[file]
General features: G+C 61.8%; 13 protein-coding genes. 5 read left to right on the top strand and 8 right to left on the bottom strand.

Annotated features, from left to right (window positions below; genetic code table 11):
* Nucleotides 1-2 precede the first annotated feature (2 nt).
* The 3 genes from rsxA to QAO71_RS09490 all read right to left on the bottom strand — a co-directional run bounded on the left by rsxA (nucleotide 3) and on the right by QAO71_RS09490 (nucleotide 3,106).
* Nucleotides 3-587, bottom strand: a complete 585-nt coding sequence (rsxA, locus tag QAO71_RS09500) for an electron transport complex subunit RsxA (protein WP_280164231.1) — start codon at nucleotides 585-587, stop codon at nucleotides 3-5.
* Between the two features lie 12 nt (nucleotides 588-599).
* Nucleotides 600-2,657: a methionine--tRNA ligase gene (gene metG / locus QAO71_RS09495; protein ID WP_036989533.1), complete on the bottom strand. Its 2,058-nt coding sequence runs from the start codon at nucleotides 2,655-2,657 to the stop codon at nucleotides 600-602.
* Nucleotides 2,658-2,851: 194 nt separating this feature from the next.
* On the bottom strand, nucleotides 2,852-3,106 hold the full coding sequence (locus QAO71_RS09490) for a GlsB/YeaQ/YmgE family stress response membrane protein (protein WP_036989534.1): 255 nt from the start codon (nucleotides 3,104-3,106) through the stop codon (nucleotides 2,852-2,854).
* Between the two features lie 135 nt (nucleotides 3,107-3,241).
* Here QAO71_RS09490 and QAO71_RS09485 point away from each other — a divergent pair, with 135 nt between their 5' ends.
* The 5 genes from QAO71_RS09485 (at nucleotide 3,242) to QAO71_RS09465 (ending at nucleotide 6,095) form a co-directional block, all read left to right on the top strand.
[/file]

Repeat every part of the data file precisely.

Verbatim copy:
General features: G+C 61.8%; 13 protein-coding genes. 5 read left to right on the top strand and 8 right to left on the bottom strand.

Annotated features, from left to right (window positions below; genetic code table 11):
* Nucleotides 1-2 precede the first annotated feature (2 nt).
* The 3 genes from rsxA to QAO71_RS09490 all read right to left on the bottom strand — a co-directional run bounded on the left by rsxA (nucleotide 3) and on the right by QAO71_RS09490 (nucleotide 3,106).
* Nucleotides 3-587, bottom strand: a complete 585-nt coding sequence (rsxA, locus tag QAO71_RS09500) for an electron transport complex subunit RsxA (protein WP_280164231.1) — start codon at nucleotides 585-587, stop codon at nucleotides 3-5.
* Between the two features lie 12 nt (nucleotides 588-599).
* Nucleotides 600-2,657: a methionine--tRNA ligase gene (gene metG / locus QAO71_RS09495; protein ID WP_036989533.1), complete on the bottom strand. Its 2,058-nt coding sequence runs from the start codon at nucleotides 2,655-2,657 to the stop codon at nucleotides 600-602.
* Nucleotides 2,658-2,851: 194 nt separating this feature from the next.
* On the bottom strand, nucleotides 2,852-3,106 hold the full coding sequence (locus QAO71_RS09490) for a GlsB/YeaQ/YmgE family stress response membrane protein (protein WP_036989534.1): 255 nt from the start codon (nucleotides 3,104-3,106) through the stop codon (nucleotides 2,852-2,854).
* Between the two features lie 135 nt (nucleotides 3,107-3,241).
* Here QAO71_RS09490 and QAO71_RS09485 point away from each other — a divergent pair, with 135 nt between their 5' ends.
* The 5 genes from QAO71_RS09485 (at nucleotide 3,242) to QAO71_RS09465 (ending at nucleotide 6,095) form a co-directional block, all read left to right on the top strand.